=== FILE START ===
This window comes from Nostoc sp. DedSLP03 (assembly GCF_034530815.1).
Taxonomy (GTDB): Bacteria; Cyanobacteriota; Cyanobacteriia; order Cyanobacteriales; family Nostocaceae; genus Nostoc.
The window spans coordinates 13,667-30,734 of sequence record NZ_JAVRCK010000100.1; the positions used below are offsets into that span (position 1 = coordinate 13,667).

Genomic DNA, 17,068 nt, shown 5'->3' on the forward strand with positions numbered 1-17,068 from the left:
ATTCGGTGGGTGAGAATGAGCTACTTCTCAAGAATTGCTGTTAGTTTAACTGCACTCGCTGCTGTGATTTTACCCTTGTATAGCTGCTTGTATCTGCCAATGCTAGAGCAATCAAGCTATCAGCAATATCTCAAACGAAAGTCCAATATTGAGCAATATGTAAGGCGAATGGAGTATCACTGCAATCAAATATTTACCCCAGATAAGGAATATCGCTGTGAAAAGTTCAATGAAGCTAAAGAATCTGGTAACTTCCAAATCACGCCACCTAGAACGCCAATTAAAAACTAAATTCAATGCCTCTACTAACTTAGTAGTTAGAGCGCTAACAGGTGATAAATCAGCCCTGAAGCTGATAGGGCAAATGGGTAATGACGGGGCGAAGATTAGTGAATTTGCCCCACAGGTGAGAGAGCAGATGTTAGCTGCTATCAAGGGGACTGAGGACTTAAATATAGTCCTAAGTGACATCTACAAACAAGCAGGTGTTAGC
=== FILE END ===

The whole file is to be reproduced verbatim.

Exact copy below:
This window comes from Nostoc sp. DedSLP03 (assembly GCF_034530815.1).
Taxonomy (GTDB): Bacteria; Cyanobacteriota; Cyanobacteriia; order Cyanobacteriales; family Nostocaceae; genus Nostoc.
The window spans coordinates 13,667-30,734 of sequence record NZ_JAVRCK010000100.1; the positions used below are offsets into that span (position 1 = coordinate 13,667).

Genomic DNA, 17,068 nt, shown 5'->3' on the forward strand with positions numbered 1-17,068 from the left:
ATTCGGTGGGTGAGAATGAGCTACTTCTCAAGAATTGCTGTTAGTTTAACTGCACTCGCTGCTGTGATTTTACCCTTGTATAGCTGCTTGTATCTGCCAATGCTAGAGCAATCAAGCTATCAGCAATATCTCAAACGAAAGTCCAATATTGAGCAATATGTAAGGCGAATGGAGTATCACTGCAATCAAATATTTACCCCAGATAAGGAATATCGCTGTGAAAAGTTCAATGAAGCTAAAGAATCTGGTAACTTCCAAATCACGCCACCTAGAACGCCAATTAAAAACTAAATTCAATGCCTCTACTAACTTAGTAGTTAGAGCGCTAACAGGTGATAAATCAGCCCTGAAGCTGATAGGGCAAATGGGTAATGACGGGGCGAAGATTAGTGAATTTGCCCCACAGGTGAGAGAGCAGATGTTAGCTGCTATCAAGGGGACTGAGGACTTAAATATAGTCCTAAGTGACATCTACAAACAAGCAGGTGTTAGC